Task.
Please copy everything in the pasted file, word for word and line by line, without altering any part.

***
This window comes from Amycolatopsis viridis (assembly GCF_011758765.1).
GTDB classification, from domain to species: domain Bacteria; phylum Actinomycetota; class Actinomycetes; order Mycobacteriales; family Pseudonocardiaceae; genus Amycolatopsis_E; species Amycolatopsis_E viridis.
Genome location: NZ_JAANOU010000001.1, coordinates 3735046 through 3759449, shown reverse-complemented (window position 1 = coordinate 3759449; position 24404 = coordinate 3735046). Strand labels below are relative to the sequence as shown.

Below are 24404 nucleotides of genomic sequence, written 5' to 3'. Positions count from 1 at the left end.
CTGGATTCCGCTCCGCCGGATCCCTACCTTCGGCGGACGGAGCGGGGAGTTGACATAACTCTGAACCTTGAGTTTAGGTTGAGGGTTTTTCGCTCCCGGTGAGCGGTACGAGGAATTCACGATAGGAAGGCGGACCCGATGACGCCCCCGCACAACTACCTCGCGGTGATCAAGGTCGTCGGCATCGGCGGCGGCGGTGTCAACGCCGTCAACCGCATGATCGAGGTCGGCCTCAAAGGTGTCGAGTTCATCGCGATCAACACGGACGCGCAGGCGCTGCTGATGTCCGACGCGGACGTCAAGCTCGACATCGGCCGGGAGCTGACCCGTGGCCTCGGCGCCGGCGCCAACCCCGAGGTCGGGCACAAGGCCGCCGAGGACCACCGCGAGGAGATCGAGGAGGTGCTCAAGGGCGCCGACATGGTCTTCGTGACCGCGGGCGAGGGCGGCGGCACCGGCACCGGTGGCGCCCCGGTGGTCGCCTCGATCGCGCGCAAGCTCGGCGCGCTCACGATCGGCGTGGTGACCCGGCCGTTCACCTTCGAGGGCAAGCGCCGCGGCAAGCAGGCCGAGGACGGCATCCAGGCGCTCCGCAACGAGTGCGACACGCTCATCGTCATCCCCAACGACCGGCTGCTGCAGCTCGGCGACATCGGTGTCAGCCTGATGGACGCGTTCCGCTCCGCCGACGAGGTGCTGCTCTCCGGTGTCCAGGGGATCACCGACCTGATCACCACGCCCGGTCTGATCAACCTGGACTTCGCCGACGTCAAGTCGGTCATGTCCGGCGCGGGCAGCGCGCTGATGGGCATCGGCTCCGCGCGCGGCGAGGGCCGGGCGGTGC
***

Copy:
This window comes from Amycolatopsis viridis (assembly GCF_011758765.1).
GTDB classification, from domain to species: domain Bacteria; phylum Actinomycetota; class Actinomycetes; order Mycobacteriales; family Pseudonocardiaceae; genus Amycolatopsis_E; species Amycolatopsis_E viridis.
Genome location: NZ_JAANOU010000001.1, coordinates 3735046 through 3759449, shown reverse-complemented (window position 1 = coordinate 3759449; position 24404 = coordinate 3735046). Strand labels below are relative to the sequence as shown.

Below are 24404 nucleotides of genomic sequence, written 5' to 3'. Positions count from 1 at the left end.
CTGGATTCCGCTCCGCCGGATCCCTACCTTCGGCGGACGGAGCGGGGAGTTGACATAACTCTGAACCTTGAGTTTAGGTTGAGGGTTTTTCGCTCCCGGTGAGCGGTACGAGGAATTCACGATAGGAAGGCGGACCCGATGACGCCCCCGCACAACTACCTCGCGGTGATCAAGGTCGTCGGCATCGGCGGCGGCGGTGTCAACGCCGTCAACCGCATGATCGAGGTCGGCCTCAAAGGTGTCGAGTTCATCGCGATCAACACGGACGCGCAGGCGCTGCTGATGTCCGACGCGGACGTCAAGCTCGACATCGGCCGGGAGCTGACCCGTGGCCTCGGCGCCGGCGCCAACCCCGAGGTCGGGCACAAGGCCGCCGAGGACCACCGCGAGGAGATCGAGGAGGTGCTCAAGGGCGCCGACATGGTCTTCGTGACCGCGGGCGAGGGCGGCGGCACCGGCACCGGTGGCGCCCCGGTGGTCGCCTCGATCGCGCGCAAGCTCGGCGCGCTCACGATCGGCGTGGTGACCCGGCCGTTCACCTTCGAGGGCAAGCGCCGCGGCAAGCAGGCCGAGGACGGCATCCAGGCGCTCCGCAACGAGTGCGACACGCTCATCGTCATCCCCAACGACCGGCTGCTGCAGCTCGGCGACATCGGTGTCAGCCTGATGGACGCGTTCCGCTCCGCCGACGAGGTGCTGCTCTCCGGTGTCCAGGGGATCACCGACCTGATCACCACGCCCGGTCTGATCAACCTGGACTTCGCCGACGTCAAGTCGGTCATGTCCGGCGCGGGCAGCGCGCTGATGGGCATCGGCTCCGCGCGCGGCGAGGGCCGGGCGGTGC